“You have the insurance, why don’t you use it?” That’s what I heard from Niccole while we were dating and after we got married. And she was right.
I’ve been blessed to have medical coverage my entire life, but as an adult, for too many reasons to count (all excuses), I would only see a doctor as a last option.
Here’s the deal. I have spent half of 2021 seeing specialists and trying to find answers for breathing issues I thought were heart-related, sinus and allergy concerns, and stomach and digestive problems.
It’s that gut thing that resulted in a gastroenterologist telling me to quit wasting time and get my colon checked. As the doctor told me, “You’re already in a high-risk group and you’re 57. Let’s get you scheduled.”
Four days after seeing the gastroenterologist, I experienced two procedures for the first time. And it’s something I should’ve done at least 13 years ago. I had a colonoscopy and endoscopy. Doctors wanted to check my upper and lower colon for all the issues that can lead to colorectal cancer.
According to statistics from the American Cancer Society, colorectal cancer is the second-leading cause of cancer death in the United States. In August of 2020, Chadwick Boseman, the star of Marshall, Black Panther, Get on Up, and Ma Rainey’s Black Bottom died as a result of complications from colon cancer. He was only 43.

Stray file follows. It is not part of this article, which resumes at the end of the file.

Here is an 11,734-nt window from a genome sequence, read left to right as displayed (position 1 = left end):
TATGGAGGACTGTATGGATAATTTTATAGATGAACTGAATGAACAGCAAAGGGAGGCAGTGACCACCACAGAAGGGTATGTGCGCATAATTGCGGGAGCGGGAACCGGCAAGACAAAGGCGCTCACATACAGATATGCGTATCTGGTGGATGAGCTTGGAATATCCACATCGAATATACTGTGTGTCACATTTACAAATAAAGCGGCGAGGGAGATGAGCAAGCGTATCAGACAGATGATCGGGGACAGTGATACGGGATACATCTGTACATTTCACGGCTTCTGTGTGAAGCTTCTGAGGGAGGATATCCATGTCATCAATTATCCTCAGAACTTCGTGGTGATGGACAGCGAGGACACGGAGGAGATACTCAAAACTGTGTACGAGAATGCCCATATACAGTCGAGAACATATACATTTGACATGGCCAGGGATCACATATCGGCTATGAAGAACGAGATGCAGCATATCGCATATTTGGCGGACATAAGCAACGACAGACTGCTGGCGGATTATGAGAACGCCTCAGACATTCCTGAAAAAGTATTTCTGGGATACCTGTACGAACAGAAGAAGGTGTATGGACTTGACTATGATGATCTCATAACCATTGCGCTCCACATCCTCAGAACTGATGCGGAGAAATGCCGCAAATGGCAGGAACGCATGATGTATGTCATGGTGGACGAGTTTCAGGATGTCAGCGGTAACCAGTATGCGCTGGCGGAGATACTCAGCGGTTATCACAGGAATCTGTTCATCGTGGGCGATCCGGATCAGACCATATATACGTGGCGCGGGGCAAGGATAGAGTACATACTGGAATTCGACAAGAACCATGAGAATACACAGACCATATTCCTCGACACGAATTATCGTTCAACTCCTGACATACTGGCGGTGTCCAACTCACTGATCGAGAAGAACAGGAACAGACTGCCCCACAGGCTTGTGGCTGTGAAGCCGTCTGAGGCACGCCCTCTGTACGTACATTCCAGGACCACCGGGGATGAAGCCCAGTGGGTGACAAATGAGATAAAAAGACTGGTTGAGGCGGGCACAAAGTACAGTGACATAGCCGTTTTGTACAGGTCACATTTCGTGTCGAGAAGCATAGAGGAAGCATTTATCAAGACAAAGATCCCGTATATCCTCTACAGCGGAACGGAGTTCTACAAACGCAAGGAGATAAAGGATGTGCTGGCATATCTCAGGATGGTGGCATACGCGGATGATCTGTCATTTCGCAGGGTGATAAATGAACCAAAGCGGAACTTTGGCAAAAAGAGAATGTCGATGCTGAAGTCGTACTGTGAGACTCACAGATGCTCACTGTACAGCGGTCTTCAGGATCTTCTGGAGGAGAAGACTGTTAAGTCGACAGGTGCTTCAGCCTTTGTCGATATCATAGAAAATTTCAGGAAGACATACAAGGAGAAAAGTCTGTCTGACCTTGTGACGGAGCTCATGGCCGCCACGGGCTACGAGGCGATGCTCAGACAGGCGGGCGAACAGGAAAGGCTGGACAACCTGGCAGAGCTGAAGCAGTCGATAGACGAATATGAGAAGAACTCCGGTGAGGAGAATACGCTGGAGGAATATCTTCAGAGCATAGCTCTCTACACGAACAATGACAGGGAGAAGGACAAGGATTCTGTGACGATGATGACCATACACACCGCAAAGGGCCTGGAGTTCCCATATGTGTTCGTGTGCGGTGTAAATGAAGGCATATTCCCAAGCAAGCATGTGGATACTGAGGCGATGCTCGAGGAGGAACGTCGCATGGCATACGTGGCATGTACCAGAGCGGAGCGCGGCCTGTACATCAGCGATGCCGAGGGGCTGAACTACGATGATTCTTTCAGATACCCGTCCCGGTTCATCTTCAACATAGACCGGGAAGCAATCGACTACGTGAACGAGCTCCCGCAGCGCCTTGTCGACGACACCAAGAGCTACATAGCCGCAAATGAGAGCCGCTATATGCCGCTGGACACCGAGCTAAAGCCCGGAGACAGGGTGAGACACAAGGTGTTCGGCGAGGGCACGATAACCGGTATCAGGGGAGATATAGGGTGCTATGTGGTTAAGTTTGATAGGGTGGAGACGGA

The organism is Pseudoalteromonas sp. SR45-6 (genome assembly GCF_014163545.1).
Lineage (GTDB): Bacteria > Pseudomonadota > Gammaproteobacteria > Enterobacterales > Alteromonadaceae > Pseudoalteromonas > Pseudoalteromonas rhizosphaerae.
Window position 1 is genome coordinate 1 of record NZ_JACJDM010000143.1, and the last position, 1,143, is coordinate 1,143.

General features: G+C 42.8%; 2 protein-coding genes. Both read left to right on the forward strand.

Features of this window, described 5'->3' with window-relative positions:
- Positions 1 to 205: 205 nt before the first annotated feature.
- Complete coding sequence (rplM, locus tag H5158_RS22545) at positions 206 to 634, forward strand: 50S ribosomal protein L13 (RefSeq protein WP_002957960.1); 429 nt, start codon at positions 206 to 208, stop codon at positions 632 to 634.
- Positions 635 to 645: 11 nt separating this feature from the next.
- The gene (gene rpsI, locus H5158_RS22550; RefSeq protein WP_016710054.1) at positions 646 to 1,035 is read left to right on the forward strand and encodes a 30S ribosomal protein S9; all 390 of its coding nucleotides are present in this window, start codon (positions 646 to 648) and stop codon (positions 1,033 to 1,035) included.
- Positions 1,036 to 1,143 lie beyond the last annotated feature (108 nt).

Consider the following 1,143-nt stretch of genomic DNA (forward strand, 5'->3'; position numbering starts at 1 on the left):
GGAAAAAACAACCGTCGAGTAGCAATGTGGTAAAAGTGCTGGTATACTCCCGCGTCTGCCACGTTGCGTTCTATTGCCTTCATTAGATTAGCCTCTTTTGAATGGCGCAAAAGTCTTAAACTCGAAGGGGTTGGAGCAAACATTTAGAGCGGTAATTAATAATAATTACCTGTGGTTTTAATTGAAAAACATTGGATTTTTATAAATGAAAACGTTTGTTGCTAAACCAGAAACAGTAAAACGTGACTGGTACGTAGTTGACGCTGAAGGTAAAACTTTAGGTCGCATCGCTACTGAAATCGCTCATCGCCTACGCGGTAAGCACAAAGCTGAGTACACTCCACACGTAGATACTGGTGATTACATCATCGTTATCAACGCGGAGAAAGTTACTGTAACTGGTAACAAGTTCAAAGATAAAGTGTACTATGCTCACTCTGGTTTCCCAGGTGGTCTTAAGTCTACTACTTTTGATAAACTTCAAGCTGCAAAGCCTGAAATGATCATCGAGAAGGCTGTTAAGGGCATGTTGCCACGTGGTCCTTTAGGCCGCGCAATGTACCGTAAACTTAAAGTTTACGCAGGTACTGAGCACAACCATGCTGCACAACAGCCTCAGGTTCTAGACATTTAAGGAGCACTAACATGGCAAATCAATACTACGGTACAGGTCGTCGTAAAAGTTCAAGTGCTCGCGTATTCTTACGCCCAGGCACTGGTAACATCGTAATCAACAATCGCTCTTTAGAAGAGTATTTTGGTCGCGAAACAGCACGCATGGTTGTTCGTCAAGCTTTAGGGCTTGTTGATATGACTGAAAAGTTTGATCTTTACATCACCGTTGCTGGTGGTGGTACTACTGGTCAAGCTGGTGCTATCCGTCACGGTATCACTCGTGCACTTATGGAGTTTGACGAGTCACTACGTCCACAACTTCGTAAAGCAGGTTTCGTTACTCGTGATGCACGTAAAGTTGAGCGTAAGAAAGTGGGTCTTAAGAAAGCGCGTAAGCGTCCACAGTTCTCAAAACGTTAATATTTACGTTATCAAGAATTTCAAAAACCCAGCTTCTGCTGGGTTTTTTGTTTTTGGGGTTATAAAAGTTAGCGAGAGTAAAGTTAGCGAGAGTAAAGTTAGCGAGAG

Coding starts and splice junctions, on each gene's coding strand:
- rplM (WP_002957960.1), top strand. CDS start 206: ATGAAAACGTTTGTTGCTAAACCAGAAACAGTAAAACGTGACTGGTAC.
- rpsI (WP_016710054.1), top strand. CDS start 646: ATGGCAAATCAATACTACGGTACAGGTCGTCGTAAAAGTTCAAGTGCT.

From all accounts, Boseman was vigilant with his health, yet was diagnosed with having colon cancer at 39. The recommended age for colon cancer screening is 45.
I mention Boseman because he’s famous and we tend to react to people in the spotlight. But for most of us, there is no spotlight, just the need to get checked.
That leads me to the question I ask myself. Why did I take so long to get a colon cancer screening?
I can only speak for myself by saying I don’t like doctor appointments. What if something is wrong? Of course, that makes no sense at all. What if the colonoscopy hurts? Again, considering the anesthetic knocks you out, you don’t feel a thing. What about the cost? I’m fortunate to be covered medically. Basically? No excuses.
Don’t get me wrong, I understand too many Americans don’t have health insurance and can’t afford the office visits, lab work, and procedures. That’s an entirely different topic, and a huge one, for another day. According to CostHelper.com, without insurance, the average colonoscopy costs three thousand dollars.
If possible, when the recommended time comes, we all need to check for colon cancer. Black men especially. Statistics by the American Cancer Society show black men are about 20 percent more likely to get colorectal cancer and 40 percent more likely to die from it than most other groups.
My endoscopy/colonoscopy was painless and appears to be good news. The doctor removed a tiny polyp and told me there’s nothing to worry about.
For the past 15 or so years, I think I avoided a colonoscopy, and other health matters because I knew there would be the chance the news could be bad. If I only had a dollar for every time someone told me, “That’s no way to look at life.”
Again, I speak for myself when I say “No excuses!”
I had a high school baseball coach who liked to say, “Excuses are like (fill in the blank). Everyone has one and they all stink.”
Doesn’t that quote fit this topic?
Get checked! And be well.
- by guest columnist Anthony Pittman